But WPSQ’s Suzie Smith said that although in the 1960’s, the Great Barrier Reef faced the dangers of mining and drilling, presently it is faced with the results of 40 years of rapid development in the catchments bordering the Reef.
“Measures to mitigate the problems outlined so starkly two weeks ago by the release of the Australian Institute of Marine Science report have been too little too late. Coupled with the government’s push for port development and increased tanker traffic, the Reef is at another critical point.”
“The big threat to the Reef in those days was mining of the Reef and we won that one,” said Terrain NRM Chair Mike Berwick.
“Now a big threat is pollution from land-based sources and Terrain is very proud to be playing a central role in helping change that, in large part, through the Australian Government’s Reef Rescue program.”
Over the last five years, Terrain has worked with over 1,700 farmers and graziers in the Wet Tropics region to help reduce nutrients, pesticides and sediments entering nearby waterways, which helps improve water quality entering the Great Barrier Reef lagoon.
“Along with the other Reef catchment NRM bodies and industry groups, Terrain has submitted an application to continue Reef Rescue beyond 2013 to ensure ongoing water quality improvement in the Reef lagoon and to help reduce future Crown of Thorns starfish threats to coral,” said Terrain’s CEO Carole Sweatman.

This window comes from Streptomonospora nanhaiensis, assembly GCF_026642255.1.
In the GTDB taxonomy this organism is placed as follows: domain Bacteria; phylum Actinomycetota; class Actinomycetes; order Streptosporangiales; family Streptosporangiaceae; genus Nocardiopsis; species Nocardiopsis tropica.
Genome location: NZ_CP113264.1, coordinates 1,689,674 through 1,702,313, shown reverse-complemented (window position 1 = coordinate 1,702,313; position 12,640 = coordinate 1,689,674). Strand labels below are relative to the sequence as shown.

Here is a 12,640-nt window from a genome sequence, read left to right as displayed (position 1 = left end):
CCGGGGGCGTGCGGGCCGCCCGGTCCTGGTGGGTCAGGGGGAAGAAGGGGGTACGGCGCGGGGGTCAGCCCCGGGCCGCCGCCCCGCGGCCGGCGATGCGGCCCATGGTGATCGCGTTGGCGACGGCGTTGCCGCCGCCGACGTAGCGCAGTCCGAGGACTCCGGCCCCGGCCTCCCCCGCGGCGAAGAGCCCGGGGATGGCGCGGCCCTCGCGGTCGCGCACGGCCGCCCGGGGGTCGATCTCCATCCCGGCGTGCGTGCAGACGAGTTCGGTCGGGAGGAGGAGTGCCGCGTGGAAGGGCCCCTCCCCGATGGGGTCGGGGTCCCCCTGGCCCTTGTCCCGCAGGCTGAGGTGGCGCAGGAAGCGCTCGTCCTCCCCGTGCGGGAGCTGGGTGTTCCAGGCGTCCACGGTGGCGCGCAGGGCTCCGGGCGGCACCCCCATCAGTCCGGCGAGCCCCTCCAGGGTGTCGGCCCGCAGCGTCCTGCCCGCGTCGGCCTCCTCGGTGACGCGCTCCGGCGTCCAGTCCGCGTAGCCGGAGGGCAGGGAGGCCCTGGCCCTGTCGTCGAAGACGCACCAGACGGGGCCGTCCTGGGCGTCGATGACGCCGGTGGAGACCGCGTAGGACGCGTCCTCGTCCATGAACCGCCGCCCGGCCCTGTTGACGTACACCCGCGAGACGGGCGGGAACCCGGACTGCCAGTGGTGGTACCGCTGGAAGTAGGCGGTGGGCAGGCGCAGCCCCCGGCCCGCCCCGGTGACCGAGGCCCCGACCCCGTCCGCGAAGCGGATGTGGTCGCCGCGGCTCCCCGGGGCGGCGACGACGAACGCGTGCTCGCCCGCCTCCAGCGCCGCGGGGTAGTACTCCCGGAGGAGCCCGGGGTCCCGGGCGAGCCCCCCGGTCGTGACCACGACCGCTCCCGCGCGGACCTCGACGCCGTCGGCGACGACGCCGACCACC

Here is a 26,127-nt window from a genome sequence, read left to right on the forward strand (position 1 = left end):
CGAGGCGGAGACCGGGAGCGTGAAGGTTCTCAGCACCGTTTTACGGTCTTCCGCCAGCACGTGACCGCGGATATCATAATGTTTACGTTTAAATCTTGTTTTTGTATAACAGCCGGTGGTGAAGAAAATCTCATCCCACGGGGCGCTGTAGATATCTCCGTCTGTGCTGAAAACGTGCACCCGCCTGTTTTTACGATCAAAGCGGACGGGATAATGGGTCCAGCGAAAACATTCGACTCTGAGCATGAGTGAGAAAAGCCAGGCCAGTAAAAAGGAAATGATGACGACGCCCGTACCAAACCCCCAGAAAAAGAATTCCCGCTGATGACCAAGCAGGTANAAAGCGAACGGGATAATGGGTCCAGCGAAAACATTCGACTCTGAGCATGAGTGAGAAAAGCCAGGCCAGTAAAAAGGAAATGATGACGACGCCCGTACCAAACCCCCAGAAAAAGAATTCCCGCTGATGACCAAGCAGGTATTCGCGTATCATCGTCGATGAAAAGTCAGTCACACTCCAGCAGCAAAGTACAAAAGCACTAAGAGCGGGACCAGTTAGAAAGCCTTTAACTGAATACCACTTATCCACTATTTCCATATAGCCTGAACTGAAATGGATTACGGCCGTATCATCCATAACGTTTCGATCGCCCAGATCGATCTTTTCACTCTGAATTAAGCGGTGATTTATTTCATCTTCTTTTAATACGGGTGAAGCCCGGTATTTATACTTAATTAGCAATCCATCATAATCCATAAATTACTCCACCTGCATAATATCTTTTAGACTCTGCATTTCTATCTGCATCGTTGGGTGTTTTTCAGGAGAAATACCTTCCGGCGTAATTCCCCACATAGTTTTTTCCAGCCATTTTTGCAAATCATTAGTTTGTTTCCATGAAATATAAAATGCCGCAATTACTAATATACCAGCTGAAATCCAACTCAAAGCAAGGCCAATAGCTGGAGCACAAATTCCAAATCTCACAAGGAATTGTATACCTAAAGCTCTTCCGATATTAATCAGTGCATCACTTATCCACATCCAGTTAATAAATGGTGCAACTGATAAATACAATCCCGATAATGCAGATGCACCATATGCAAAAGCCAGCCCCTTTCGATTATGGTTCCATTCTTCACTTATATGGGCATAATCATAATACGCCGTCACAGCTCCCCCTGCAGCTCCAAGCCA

GBRMPA’s Dr Reichelt said, “While we all recognise that there are pressures on the Great Barrier Reef today, it is still one of the world's great natural wonders — something that's held in awe by millions of visitors each year and valued by people all around the world.”
Terrain NRM is responsible for coordinating the 45th Ellison Reef Anniversary event, and looks forward to continuing to work with government, regional NRM bodies, tourism, agriculture, industry and conservation partners, to ensure the health of the Great Barrier Reef in to the future.
Great Barrier Reef Marine Park Authority, Chairman and Chief Executive Dr Russell Reichelt, ph: 4750 0846.
Mission Beach Tourism, Manager, Angi Matveyeff, ph: 0429 009 477.
Terrain NRM, Biodiversity Local Area Planner, Tony O’Malley, ph: 0437 728 190.
Wildlife Preservation Society of Queensland, Tully Branch President, Suzie Smith, ph: 4066 5650.